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American wall clock

paolo

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Jul 1, 2021
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Hi, I have an american wall clock, inherited from my grandfather 25 years ago. It has been running fine in that period, when I first got it, I had it professionally cleaned.
It's an 8 day clock, running on a mainspring, however, lately it will not run for more than 5 days in between windings.
Any thoughts? Do the mainsprings wear out , or could it be in need of lubrication.
TIA


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steamer471

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Nov 2, 2013
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25 years is a long time and I suspect it's ready for an overhaul. Mainsprings seldom wear out but pivots and the holes they reside in do. Your clock looks like an Anglo-American clock. These were clocks made in England with imported American movements. I would have it professionally serviced by a competent repairman.
 

shutterbug

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I agree. The former repairman likely put some bushings into it and made modifications during his 'cleaning' process. Those bushings are now wearing out and need to be replaced again. Also, the next repairman may find it necessary to add a few more bushings.
25 years is about what one can expect from a good repair.
 
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paolo

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Jul 1, 2021
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Looking at the movement, I think it’s just dirt and crud that’s the issue. The bushings look ok and there isn’t much play. Any thoughts on cleaning it without dismantling it?
AD313105-751E-469C-B428-70DD59BB4695.jpeg 5D9B569F-DD9F-4B69-A4D2-415169DCD772.jpeg E4BA2AEB-884E-41AE-A37C-11C480598BA9.jpeg 2F9D714A-ED48-4F8E-B935-9F6321C654BB.jpeg CFBDE330-0202-4CC3-9CD6-A73CBA67423C.jpeg 7237DB0F-143A-485F-BBAF-898A08324322.jpeg DC294EC4-7214-4957-9880-395208BDB8ED.jpeg
 

Willie X

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Feb 9, 2008
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The word "cleaning" in clock-speak means complete disassembly, inspecting every part, repairing, reconditioning, or replacing all worn or damaged parts, assembly and testing. That's a lot of comas there. And, IMO the word 'cleaning' is kind of a misnomer.

What I think you are speaking of would be called a 'rinse' or 'surface cleaning'. This is where you use a mild solvent like mineral spirits and a small brush to remove excess, or dried up, oil from the visible surfaces.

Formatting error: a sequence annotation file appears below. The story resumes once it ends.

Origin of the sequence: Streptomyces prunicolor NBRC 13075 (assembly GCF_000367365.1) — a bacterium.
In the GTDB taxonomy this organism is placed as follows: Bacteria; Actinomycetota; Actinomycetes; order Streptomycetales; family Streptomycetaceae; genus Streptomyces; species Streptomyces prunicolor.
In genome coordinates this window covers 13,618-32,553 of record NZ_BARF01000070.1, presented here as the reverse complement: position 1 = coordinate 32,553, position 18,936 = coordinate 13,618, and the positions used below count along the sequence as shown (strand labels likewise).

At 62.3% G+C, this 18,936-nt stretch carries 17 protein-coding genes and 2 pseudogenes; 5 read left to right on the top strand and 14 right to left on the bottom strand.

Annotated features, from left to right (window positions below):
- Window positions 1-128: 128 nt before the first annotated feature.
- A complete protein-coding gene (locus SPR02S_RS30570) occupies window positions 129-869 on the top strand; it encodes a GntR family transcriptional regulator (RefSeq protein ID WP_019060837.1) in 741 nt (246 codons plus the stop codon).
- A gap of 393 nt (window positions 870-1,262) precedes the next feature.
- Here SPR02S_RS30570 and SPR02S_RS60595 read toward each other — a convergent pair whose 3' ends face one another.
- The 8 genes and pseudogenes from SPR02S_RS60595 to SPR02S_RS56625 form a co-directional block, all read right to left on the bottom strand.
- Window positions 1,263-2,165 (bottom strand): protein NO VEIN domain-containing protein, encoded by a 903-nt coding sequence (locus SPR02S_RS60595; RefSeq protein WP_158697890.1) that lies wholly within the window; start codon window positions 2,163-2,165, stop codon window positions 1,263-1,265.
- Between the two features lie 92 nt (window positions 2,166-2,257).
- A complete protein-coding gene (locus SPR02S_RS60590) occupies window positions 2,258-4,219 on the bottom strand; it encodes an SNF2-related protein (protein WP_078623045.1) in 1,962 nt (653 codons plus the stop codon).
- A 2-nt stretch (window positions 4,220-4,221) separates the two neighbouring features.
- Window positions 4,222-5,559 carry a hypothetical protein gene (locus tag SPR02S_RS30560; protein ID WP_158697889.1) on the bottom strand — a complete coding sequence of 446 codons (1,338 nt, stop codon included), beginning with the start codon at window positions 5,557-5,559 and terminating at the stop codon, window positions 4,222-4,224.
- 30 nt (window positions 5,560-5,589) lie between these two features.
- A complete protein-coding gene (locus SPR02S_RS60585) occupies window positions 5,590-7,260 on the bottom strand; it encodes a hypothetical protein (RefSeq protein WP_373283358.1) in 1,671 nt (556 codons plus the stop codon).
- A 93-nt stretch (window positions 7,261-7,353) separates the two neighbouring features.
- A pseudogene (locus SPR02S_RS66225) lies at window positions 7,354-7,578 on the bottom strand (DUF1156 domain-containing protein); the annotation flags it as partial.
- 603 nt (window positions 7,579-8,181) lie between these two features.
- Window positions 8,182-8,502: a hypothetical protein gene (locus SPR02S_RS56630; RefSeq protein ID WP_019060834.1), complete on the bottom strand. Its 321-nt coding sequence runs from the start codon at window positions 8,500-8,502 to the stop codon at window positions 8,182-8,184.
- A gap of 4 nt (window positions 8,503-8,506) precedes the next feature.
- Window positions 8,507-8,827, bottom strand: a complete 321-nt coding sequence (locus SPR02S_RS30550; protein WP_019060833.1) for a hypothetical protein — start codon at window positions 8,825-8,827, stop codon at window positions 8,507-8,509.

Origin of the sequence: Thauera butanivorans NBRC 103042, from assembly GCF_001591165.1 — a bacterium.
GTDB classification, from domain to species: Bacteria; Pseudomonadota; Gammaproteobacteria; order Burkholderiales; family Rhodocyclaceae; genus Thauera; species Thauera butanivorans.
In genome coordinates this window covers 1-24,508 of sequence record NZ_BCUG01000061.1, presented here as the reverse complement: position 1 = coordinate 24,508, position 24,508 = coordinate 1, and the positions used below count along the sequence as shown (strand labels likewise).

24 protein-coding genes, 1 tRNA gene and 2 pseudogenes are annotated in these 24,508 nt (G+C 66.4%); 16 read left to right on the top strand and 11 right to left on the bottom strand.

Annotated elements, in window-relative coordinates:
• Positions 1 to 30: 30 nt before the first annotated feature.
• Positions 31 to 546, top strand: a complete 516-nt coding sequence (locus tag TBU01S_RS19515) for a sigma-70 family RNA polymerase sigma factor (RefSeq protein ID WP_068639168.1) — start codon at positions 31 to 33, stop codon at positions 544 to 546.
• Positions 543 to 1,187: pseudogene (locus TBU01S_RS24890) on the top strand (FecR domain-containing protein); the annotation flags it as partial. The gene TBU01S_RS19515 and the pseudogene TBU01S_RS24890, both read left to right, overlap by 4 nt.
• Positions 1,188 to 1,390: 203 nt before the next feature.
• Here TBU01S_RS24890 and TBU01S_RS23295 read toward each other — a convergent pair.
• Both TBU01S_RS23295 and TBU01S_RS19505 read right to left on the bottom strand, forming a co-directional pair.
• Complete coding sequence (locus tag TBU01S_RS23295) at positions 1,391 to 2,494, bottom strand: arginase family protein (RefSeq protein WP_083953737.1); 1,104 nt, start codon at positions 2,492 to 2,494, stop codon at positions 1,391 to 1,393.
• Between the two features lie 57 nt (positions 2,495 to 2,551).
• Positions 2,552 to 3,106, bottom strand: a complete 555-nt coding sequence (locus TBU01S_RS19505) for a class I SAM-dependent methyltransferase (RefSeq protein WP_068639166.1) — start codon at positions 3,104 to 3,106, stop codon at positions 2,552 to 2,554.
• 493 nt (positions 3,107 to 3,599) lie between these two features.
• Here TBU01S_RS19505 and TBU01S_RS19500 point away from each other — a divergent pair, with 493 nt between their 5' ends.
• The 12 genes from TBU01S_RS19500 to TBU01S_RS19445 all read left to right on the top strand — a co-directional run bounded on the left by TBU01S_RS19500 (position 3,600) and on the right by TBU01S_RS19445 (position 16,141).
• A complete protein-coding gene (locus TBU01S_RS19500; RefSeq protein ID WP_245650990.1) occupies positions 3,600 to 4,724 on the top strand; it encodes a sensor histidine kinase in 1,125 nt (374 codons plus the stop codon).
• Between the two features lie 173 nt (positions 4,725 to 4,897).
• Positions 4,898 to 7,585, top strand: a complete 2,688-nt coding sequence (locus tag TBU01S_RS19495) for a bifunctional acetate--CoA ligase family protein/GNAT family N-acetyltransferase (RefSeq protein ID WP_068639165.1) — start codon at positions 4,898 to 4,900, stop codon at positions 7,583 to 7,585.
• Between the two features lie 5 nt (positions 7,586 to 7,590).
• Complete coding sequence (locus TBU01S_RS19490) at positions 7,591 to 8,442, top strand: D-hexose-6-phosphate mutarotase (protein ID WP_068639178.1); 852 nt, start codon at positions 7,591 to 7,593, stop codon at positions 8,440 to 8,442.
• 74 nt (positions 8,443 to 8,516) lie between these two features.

Unfortunately this can only make your clock look a little better. Nearly all clock problems, except excessive wear and damage are not visible and the visible problems will not be improved by any method of surface cleaning.

However, many clock repairers use a quick surface clean as a first step, to better see various problems and to make their expensive cleaning solutions last longer.

Rinse on, Willie X
 

shutterbug

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The problem with a dirty movement is that it hides wear. The pivot holes might look OK, but I can almost guarantee that they are not. You're going to have to learn how to repair a clock in order to get yours running again. You'll have to be especially careful with the mainsprings. Learn how to let them down before you do anything. The barrels they reside in will also make it impossible to dry them, so they'll rust if you attempt to clean the movement fully assembled.
 

paolo

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Jul 1, 2021
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I'm going to just wipe off the dirt for the moment.
I recently dismantled and cleaned a longcase movement, however, as yet I haven't tackled anything with springs, (Just to be clear, I am a total amateur at this.), but keen to learn.
 

R. Croswell

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Apr 4, 2006
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Any thoughts on cleaning it without dismantling it?
Yes, don't!

It looks like a nice clock and it deserves to be cleaned properly. 25 years of neglect and running without oil and collecting dirt likely has caused excessive wear on the pivots and pivot holes. It may however run OK for a few more years if disassembled and cleaned, including removal and cleaning the springs. Don't attempt to remove the springs until doing some research on how to do this safely.

RC
 

paolo

Registered User
Jul 1, 2021
40
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8
60
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Yes, don't!

It looks like a nice clock and it deserves to be cleaned properly. 25 years of neglect and running without oil and collecting dirt likely has caused excessive wear on the pivots and pivot holes. It may however run OK for a few more years if disassembled and cleaned, including removal and cleaning the springs. Don't attempt to remove the springs until doing some research on how to do this safely.

RC
Point taken.
 

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